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June Willenz, Champion of Women in the Military, Dies at 95

2020-05-24 17:33:00

June A. Willenz, a longtime human rights activist and champion of women in the military, died on May 3 in Bethesda, Md. She was 95.

Her daughter Pam Willenz confirmed the death. She said Ms. Willenz had had a heart attack after emergency hip surgery.

Ms. Willenz was an advocate for women in the armed forces at a time when they were largely ignored. Her 1983 book, “Women Veterans: America’s Forgotten Heroines,” provided one of the first comprehensive examinations of women in the armed services. It exposed inequities between men and women and led to congressional hearings, as well as to improved benefits, services and career opportunities for women.

As devoted as she was to women veterans, Ms. Willenz never served in the military herself. Her focus on the subject was sparked by a broader interest in social injustice.

“She had files of causes she wanted to be a part of,” Pam Willenz said in an interview. “If anything crossed her path with a human rights or social justice element, she wanted to dig deeper and see what she could do about it.”

Causes that drew her attention ranged from rape victims in Africa to the mistreatment of pets in the United States.

But her biggest cause was striving to achieve equality and recognition for women and other marginalized people in the armed services. She brought veterans’ voices into the civil rights movement. She was the first woman to lead a presidential subcommittee on disabled veterans; she developed the first Legal Aid project for veterans with discharge problems; and she worked with Congress to create special offices for women and members of minority groups within the Veterans Administration, now the Department of Veterans Affairs. She even wrote one-act plays dramatizing the conflicts confronting women in the military.

She was also the driving force in establishing the Women in Military Service for America Memorial, at Arlington National Cemetery in Virginia. The memorial honors women who have served in the nation’s armed forces since the Revolution.

Such a memorial was “long overdue,” Ms. Willenz said when Congress approved the idea in 1986. The memorial was dedicated in 1997. “Women wrote a very marvelous page in our history,” she said.

June Adele Friedenberg was born on Dec. 17, 1924, in Brooklyn. Her father, Benjamin Friedenberg, was a civil engineer, and her mother, Sara (Horowitz) Friedenberg, was a homemaker.

June grew up in Brooklyn. She graduated from high school at 16 and initially attended Brooklyn College. Planning to become a doctor, she transferred to the University of Michigan and received a bachelor’s degree in chemistry in 1945. She switched gears and earned her master’s degree in philosophy, also from Michigan, in 1947. She then enrolled at the New School for Social Research in New York, where she continued to study philosophy.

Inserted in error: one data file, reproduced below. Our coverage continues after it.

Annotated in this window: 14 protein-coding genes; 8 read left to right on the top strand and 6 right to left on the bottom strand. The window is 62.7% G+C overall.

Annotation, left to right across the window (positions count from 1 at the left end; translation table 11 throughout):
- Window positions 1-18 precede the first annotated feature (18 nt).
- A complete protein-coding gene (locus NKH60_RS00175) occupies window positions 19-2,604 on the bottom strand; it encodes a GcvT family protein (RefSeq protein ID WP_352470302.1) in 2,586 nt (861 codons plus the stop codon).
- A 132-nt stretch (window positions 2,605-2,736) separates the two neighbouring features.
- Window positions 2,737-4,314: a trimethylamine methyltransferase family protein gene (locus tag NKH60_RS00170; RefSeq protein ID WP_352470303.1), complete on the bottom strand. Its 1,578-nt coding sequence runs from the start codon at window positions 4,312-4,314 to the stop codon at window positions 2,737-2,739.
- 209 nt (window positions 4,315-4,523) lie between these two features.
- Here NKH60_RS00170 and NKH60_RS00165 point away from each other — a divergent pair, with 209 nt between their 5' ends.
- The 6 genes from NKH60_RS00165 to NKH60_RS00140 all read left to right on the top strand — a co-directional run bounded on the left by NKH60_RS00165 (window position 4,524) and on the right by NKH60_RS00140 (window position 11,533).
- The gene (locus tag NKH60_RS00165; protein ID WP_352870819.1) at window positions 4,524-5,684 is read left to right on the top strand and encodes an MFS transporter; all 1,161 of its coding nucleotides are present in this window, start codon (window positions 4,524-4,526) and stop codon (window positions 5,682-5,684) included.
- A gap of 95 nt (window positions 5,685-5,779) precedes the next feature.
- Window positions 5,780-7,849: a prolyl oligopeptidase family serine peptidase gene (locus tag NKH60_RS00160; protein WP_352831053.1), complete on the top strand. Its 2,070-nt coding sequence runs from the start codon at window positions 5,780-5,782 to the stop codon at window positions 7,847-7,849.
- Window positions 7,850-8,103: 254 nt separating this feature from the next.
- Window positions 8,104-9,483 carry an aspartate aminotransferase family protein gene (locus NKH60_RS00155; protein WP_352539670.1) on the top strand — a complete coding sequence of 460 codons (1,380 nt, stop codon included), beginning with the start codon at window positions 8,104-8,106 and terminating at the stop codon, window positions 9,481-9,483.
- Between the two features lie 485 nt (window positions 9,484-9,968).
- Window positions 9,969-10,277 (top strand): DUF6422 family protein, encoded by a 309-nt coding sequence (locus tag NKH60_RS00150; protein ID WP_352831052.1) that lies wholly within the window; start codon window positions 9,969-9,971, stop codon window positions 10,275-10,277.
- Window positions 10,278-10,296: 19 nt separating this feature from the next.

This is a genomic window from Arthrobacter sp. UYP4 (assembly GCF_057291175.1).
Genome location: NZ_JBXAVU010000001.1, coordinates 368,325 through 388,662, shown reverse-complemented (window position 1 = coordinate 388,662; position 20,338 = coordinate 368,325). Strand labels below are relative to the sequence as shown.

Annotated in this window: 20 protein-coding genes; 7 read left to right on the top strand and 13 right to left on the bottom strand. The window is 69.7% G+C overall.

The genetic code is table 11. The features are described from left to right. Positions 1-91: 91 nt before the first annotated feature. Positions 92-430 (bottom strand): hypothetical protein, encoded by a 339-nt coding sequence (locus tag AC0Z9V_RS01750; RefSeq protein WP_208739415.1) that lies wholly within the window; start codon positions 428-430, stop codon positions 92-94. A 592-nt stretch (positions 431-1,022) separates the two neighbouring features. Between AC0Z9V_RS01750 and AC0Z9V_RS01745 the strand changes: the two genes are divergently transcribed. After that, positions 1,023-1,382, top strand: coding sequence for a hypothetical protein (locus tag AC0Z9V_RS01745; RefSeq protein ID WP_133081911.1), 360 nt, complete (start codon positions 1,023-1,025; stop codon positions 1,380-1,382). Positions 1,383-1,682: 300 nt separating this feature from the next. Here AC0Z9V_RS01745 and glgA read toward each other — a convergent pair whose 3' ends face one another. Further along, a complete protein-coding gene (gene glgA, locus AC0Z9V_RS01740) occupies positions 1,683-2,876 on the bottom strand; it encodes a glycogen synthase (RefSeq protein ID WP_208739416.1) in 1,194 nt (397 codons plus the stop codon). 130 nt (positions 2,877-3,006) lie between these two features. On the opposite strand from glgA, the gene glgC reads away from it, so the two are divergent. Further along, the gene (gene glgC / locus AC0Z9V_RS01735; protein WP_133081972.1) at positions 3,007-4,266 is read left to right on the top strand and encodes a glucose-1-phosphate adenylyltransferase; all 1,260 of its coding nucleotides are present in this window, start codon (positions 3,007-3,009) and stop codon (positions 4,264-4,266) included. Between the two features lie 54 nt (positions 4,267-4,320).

There she met Eric Willenz, who was also a student, and they married in 1951. They divorced in 1968, and he died in 2018.

In addition to her daughter Pam, Ms. Willenz is survived by another daughter, Nicole Willenz Gardner, and a grandson.

Her interest in the military developed after college, when she served as a columnist for Stars and Stripes, the newspaper of the armed forces, and worked as research director on a special project for the Department of Labor on the employment of women veterans.

From there she joined the American Veterans Committee, a liberal organization formed during World War II as an alternative to more conservative military organizations. The committee opposed segregation in the military and compulsory military service.

Ms. Willenz was appointed its executive director in 1965 — she was the first woman to lead a veterans’ organization — and held the post until the committee disbanded in 2003.

Under her leadership, it focused on the rights of thousands of mostly minority veterans who had been less than honorably discharged during the Vietnam era. Some were discharged for minor offenses like smoking marijuana and had difficulty finding employment.

In 1977, President Jimmy Carter, seeking to heal wounds from the Vietnam War, established a program to upgrade many of those discharges to general or honorable. (His order did not apply to those who had been separated from the military for violence or desertion from a combat zone.)

As a result of Ms. Willenz’s activism, the Veterans Administration formed its first advisory committee to assess the needs of women veterans; Ms. Willenz was a member from its founding in 1983 until 1986. She testified often on Capitol Hill, urging Congress to upgrade benefits and expand career opportunities for women and others in the military.

She later broadened her focus to include all women caught up in war, including civilians and refugees, and she wrote and testified often about their plight. For 22 years she was chairwoman of the World Veterans Federation’s committee on women, which championed women’s rights in peacetime as well as wartime.


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